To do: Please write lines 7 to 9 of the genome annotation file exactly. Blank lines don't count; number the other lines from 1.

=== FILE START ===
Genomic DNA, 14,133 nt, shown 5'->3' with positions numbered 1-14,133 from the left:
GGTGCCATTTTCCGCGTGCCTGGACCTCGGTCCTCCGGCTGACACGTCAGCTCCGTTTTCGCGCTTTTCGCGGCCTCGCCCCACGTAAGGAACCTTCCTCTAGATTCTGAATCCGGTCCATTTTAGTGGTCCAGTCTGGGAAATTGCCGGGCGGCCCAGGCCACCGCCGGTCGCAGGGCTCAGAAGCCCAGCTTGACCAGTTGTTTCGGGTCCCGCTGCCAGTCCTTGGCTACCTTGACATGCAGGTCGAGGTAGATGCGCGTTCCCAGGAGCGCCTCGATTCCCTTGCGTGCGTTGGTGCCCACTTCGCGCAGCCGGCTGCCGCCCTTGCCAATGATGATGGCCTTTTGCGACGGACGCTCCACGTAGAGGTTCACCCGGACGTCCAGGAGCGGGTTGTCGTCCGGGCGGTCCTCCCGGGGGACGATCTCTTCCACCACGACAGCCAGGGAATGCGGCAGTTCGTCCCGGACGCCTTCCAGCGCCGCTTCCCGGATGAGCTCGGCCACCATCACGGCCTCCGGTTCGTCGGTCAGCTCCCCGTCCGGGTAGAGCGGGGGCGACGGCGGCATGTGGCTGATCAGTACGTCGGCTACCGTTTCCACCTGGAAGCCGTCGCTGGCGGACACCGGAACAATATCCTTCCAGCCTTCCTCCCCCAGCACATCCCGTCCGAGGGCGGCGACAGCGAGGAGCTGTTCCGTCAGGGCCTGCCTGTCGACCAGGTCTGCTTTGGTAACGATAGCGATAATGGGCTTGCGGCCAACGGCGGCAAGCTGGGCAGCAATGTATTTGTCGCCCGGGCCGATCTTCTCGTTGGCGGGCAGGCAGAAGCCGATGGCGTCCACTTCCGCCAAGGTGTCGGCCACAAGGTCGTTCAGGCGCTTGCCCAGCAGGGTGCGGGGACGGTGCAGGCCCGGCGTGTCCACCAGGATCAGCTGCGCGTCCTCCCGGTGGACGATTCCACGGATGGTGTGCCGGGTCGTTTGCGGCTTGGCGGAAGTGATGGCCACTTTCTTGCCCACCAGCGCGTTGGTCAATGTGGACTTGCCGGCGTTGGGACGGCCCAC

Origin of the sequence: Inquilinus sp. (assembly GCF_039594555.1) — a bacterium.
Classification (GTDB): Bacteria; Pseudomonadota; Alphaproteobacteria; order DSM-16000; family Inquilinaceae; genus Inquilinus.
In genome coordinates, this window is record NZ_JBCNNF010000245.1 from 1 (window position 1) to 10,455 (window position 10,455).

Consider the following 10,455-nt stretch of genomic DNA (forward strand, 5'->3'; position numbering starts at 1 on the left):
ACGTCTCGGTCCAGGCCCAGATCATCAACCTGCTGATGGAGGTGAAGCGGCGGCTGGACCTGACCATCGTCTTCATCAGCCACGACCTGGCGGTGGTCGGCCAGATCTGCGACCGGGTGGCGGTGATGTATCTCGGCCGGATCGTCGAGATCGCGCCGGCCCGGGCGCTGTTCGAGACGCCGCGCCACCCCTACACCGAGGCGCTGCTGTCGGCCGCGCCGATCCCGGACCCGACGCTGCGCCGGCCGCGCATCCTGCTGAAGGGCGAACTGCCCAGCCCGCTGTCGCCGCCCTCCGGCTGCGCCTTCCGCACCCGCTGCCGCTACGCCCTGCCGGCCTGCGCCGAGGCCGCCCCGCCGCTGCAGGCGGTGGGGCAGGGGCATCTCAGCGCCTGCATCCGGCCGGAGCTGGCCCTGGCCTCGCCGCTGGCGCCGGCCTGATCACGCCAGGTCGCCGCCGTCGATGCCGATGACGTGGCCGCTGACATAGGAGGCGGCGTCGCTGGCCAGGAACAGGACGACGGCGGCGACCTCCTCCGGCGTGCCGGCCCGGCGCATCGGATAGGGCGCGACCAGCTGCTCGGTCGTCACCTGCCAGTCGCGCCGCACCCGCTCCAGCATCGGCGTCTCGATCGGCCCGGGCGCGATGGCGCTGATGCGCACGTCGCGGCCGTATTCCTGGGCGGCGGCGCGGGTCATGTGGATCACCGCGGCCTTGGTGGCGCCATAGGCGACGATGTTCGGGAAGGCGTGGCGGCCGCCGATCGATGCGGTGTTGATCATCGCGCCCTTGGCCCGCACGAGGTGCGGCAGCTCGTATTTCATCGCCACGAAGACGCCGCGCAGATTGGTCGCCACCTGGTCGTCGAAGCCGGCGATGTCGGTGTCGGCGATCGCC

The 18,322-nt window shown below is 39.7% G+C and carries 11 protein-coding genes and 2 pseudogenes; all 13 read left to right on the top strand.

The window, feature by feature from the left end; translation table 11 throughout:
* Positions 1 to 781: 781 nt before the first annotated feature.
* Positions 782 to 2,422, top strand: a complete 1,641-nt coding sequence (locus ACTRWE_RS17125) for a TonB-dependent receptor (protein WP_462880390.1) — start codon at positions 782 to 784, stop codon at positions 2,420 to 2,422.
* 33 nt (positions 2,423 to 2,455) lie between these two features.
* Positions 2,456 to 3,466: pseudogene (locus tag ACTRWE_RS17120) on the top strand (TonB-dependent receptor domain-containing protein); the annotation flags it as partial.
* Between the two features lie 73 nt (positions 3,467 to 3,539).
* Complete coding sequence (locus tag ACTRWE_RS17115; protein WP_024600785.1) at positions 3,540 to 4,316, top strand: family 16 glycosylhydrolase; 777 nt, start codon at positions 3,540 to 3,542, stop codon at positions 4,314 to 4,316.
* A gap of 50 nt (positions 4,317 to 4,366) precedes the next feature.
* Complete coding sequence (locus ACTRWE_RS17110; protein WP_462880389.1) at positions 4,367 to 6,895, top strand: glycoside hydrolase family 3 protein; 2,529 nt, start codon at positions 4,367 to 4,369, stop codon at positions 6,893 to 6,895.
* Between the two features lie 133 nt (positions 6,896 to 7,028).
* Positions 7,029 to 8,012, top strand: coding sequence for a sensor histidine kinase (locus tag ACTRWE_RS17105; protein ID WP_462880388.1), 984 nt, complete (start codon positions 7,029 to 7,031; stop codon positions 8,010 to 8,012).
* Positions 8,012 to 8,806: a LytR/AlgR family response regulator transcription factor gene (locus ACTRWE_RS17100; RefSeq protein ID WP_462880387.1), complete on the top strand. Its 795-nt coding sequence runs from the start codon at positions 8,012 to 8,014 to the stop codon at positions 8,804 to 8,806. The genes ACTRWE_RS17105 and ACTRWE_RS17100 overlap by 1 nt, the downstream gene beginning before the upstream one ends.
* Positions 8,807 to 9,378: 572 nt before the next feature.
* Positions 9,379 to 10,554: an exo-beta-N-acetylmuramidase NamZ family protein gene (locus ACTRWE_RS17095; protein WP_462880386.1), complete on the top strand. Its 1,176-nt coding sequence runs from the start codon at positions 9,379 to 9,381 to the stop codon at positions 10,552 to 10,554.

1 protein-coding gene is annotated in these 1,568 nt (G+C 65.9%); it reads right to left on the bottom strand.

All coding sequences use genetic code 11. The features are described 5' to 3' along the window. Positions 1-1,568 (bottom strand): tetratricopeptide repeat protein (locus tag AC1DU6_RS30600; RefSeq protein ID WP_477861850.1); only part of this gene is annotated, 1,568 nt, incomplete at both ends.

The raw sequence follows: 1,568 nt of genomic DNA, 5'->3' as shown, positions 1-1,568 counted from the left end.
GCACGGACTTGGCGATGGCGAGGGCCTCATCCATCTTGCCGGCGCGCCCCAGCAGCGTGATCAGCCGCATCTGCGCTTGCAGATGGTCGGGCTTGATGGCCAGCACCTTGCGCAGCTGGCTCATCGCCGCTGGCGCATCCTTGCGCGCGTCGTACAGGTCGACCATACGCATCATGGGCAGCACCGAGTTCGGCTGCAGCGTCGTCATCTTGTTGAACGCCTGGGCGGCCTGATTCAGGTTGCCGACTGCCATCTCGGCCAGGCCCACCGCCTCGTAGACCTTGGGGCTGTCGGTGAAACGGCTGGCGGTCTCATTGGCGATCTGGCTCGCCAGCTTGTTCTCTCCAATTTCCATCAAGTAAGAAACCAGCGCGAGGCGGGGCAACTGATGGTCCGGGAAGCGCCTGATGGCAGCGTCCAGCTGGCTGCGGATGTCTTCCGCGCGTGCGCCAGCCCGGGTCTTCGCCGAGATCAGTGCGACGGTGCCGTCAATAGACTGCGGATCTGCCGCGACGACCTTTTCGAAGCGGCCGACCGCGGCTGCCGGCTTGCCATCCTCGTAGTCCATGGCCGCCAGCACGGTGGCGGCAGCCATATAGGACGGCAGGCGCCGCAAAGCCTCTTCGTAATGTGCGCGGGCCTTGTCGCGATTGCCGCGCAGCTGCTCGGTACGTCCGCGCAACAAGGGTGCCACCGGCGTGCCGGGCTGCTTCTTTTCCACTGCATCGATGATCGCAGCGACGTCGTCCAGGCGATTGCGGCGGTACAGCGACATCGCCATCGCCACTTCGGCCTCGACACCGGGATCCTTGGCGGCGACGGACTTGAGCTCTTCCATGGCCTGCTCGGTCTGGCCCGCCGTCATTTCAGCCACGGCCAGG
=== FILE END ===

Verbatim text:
ACGTCTCGGTCCAGGCCCAGATCATCAACCTGCTGATGGAGGTGAAGCGGCGGCTGGACCTGACCATCGTCTTCATCAGCCACGACCTGGCGGTGGTCGGCCAGATCTGCGACCGGGTGGCGGTGATGTATCTCGGCCGGATCGTCGAGATCGCGCCGGCCCGGGCGCTGTTCGAGACGCCGCGCCACCCCTACACCGAGGCGCTGCTGTCGGCCGCGCCGATCCCGGACCCGACGCTGCGCCGGCCGCGCATCCTGCTGAAGGGCGAACTGCCCAGCCCGCTGTCGCCGCCCTCCGGCTGCGCCTTCCGCACCCGCTGCCGCTACGCCCTGCCGGCCTGCGCCGAGGCCGCCCCGCCGCTGCAGGCGGTGGGGCAGGGGCATCTCAGCGCCTGCATCCGGCCGGAGCTGGCCCTGGCCTCGCCGCTGGCGCCGGCCTGATCACGCCAGGTCGCCGCCGTCGATGCCGATGACGTGGCCGCTGACATAGGAGGCGGCGTCGCTGGCCAGGAACAGGACGACGGCGGCGACCTCCTCCGGCGTGCCGGCCCGGCGCATCGGATAGGGCGCGACCAGCTGCTCGGTCGTCACCTGCCAGTCGCGCCGCACCCGCTCCAGCATCGGCGTCTCGATCGGCCCGGGCGCGATGGCGCTGATGCGCACGTCGCGGCCGTATTCCTGGGCGGCGGCGCGGGTCATGTGGATCACCGCGGCCTTGGTGGCGCCATAGGCGACGATGTTCGGGAAGGCGTGGCGGCCGCCGATCGATGCGGTGTTGATCATCGCGCCCTTGGCCCGCACGAGGTGCGGCAGCTCGTATTTCATCGCCACGAAGACGCCGCGCAGATTGGTCGCCACCTGGTCGTCGAAGCCGGCGATGTCGGTGTCGGCGATCGCC

The 18,322-nt window shown below is 39.7% G+C and carries 11 protein-coding genes and 2 pseudogenes; all 13 read left to right on the top strand.

The window, feature by feature from the left end; translation table 11 throughout: